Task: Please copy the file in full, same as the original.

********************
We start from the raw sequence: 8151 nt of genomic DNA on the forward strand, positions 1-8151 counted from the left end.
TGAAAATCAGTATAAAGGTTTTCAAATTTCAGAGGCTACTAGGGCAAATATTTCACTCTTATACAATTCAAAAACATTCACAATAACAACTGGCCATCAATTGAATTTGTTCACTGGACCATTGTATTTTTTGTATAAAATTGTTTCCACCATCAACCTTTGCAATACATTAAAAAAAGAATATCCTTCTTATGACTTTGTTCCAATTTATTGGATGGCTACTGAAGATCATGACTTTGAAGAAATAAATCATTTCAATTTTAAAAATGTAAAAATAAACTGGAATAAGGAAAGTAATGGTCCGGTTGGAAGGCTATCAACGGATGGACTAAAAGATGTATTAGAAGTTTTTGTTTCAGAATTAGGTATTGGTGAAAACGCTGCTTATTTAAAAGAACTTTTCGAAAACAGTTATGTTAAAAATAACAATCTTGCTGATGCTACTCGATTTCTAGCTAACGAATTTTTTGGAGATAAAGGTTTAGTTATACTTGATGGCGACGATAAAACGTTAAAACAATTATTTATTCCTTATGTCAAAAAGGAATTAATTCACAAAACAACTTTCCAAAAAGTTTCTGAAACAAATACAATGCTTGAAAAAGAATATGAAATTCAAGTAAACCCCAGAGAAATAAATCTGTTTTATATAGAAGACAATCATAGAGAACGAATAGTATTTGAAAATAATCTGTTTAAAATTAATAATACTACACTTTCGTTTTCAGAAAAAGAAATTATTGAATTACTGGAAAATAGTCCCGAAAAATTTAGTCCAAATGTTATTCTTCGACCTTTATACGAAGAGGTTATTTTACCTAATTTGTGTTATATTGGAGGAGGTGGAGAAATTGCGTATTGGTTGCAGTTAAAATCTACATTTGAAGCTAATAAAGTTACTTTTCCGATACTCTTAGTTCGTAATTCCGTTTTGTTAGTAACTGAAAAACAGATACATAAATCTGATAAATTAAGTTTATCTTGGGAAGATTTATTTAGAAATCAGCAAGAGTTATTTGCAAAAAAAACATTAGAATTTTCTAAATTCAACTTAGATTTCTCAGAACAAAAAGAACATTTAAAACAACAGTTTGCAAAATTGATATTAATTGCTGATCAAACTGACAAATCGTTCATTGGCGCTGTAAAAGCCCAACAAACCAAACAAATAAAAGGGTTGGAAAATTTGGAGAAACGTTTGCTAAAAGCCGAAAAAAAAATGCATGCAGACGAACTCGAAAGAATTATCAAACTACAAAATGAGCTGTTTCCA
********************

We start from the raw sequence: 8151 nt of genomic DNA on the forward strand, positions 1-8151 counted from the left end.
TGAAAATCAGTATAAAGGTTTTCAAATTTCAGAGGCTACTAGGGCAAATATTTCACTCTTATACAATTCAAAAACATTCACAATAACAACTGGCCATCAATTGAATTTGTTCACTGGACCATTGTATTTTTTGTATAAAATTGTTTCCACCATCAACCTTTGCAATACATTAAAAAAAGAATATCCTTCTTATGACTTTGTTCCAATTTATTGGATGGCTACTGAAGATCATGACTTTGAAGAAATAAATCATTTCAATTTTAAAAATGTAAAAATAAACTGGAATAAGGAAAGTAATGGTCCGGTTGGAAGGCTATCAACGGATGGACTAAAAGATGTATTAGAAGTTTTTGTTTCAGAATTAGGTATTGGTGAAAACGCTGCTTATTTAAAAGAACTTTTCGAAAACAGTTATGTTAAAAATAACAATCTTGCTGATGCTACTCGATTTCTAGCTAACGAATTTTTTGGAGATAAAGGTTTAGTTATACTTGATGGCGACGATAAAACGTTAAAACAATTATTTATTCCTTATGTCAAAAAGGAATTAATTCACAAAACAACTTTCCAAAAAGTTTCTGAAACAAATACAATGCTTGAAAAAGAATATGAAATTCAAGTAAACCCCAGAGAAATAAATCTGTTTTATATAGAAGACAATCATAGAGAACGAATAGTATTTGAAAATAATCTGTTTAAAATTAATAATACTACACTTTCGTTTTCAGAAAAAGAAATTATTGAATTACTGGAAAATAGTCCCGAAAAATTTAGTCCAAATGTTATTCTTCGACCTTTATACGAAGAGGTTATTTTACCTAATTTGTGTTATATTGGAGGAGGTGGAGAAATTGCGTATTGGTTGCAGTTAAAATCTACATTTGAAGCTAATAAAGTTACTTTTCCGATACTCTTAGTTCGTAATTCCGTTTTGTTAGTAACTGAAAAACAGATACATAAATCTGATAAATTAAGTTTATCTTGGGAAGATTTATTTAGAAATCAGCAAGAGTTATTTGCAAAAAAAACATTAGAATTTTCTAAATTCAACTTAGATTTCTCAGAACAAAAAGAACATTTAAAACAACAGTTTGCAAAATTGATATTAATTGCTGATCAAACTGACAAATCGTTCATTGGCGCTGTAAAAGCCCAACAAACCAAACAAATAAAAGGGTTGGAAAATTTGGAGAAACGTTTGCTAAAAGCCGAAAAAAAAATGCATGCAGACGAACTCGAAAGAATTATCAAACTACAAAATGAGCTGTTTCCA